The Equinox series features a specific gold mode, while the Vanquish series does not. But it can still be calibrated to find gold. The Vanquish line is tailored more toward beginning detectorists and the Equinox line is tailored more for intermediate or advanced detectorists. The Equinox series is waterproof up to 10 feet, while the Vanquish line comes with waterproof search coils only. The Vanquish line is less expensive, too, and is a fantastic option for anyone looking to enter the world of gold prospecting.
Garrett makes a gold specific model called the Garrett AT Gold. This detector is part of their well-known AT line, but is specifically tailored to finding gold. This model operates at 18 kHz and is fully submersible. This is a great feature for finding gold in rivers and streams. The AT Gold can easily and quickly be ground balanced to filter out noise from soils and electromagnetic interference.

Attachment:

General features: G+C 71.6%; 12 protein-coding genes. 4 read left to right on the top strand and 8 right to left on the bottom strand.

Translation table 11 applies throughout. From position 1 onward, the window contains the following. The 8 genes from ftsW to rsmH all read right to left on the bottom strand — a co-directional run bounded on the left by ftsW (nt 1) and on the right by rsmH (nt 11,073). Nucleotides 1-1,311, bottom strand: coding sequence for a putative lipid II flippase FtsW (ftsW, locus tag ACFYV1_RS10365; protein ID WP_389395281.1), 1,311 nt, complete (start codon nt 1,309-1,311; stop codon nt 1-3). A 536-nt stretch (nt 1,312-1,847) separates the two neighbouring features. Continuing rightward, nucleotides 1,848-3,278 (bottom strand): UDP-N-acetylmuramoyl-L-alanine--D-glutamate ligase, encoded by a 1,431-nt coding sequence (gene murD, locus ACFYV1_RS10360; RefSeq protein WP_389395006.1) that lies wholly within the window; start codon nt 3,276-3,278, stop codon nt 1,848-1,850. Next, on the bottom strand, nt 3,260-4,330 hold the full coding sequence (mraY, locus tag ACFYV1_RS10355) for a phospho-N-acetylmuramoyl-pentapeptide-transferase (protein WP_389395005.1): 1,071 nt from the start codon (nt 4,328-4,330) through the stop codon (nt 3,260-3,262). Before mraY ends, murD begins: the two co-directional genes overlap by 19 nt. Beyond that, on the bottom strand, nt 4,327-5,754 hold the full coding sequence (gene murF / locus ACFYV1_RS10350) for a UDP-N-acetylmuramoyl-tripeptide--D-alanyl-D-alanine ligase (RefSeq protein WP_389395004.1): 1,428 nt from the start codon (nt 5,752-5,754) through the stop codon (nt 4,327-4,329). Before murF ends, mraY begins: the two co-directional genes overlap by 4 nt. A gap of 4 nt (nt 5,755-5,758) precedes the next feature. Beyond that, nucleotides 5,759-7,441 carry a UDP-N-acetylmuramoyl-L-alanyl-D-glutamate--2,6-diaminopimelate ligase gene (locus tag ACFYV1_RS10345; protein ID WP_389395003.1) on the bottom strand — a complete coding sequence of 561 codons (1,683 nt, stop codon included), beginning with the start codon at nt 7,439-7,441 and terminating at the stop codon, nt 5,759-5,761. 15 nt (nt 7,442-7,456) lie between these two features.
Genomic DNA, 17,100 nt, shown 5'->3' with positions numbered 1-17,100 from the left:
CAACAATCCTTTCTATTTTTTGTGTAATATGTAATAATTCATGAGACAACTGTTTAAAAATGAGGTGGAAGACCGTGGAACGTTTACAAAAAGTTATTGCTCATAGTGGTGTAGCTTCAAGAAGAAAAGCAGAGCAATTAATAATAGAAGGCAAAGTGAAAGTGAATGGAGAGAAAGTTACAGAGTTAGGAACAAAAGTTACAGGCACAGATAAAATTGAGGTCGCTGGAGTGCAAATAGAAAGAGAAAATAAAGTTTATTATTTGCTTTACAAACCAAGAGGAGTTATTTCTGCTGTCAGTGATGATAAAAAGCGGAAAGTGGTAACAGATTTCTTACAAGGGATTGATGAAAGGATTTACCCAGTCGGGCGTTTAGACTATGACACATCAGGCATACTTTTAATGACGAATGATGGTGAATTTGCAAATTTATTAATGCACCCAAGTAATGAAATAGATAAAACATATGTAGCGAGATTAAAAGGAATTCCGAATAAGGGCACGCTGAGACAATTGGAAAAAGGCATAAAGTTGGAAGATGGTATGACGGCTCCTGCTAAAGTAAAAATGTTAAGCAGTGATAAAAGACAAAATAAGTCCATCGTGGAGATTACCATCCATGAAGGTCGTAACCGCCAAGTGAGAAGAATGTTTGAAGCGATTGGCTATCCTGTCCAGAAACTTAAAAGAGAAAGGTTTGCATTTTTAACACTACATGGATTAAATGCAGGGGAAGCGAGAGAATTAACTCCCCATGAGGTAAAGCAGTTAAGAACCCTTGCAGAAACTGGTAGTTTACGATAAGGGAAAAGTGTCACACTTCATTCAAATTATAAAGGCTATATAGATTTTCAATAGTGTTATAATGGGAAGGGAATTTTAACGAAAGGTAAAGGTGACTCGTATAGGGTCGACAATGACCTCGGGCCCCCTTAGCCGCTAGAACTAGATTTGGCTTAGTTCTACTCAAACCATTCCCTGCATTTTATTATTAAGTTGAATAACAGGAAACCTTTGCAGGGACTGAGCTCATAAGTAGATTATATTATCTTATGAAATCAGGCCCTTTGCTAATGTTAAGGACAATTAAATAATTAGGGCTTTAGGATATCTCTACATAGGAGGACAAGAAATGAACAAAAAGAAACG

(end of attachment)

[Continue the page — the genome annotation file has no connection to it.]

White’s makes a great gold detecting model called the White’s Goldmaster GMT. This detector can easily ignore harsh ground conditions and was designed to find gold nuggets of all sizes. This detector operates at a higher frequency than the others listed so far, at 48 kHz. Because gold and iron can ring up around the same, the Goldmaster GMT features an iron target analyzer that makes separating gold and iron targets much easier. White’s was recently purchased by Garrett, so availability and warranty of this model is currently unknown.
Now. For the best VLF gold metal detector. This honor goes to the Fisher Gold Bug 2. This beast of a detector operates at a whopping 71 kHz, meaning it will be able to find even the smallest gold nuggets. Some detector struggle to find exceedingly small gold or fine gold jewelry. But not the Gold Bug 2. This model features excellent discrimination and can reject iron and hot rocks, making gold prospecting more productive. It also has increased signal boost which increases the sounds from weak or distant signals.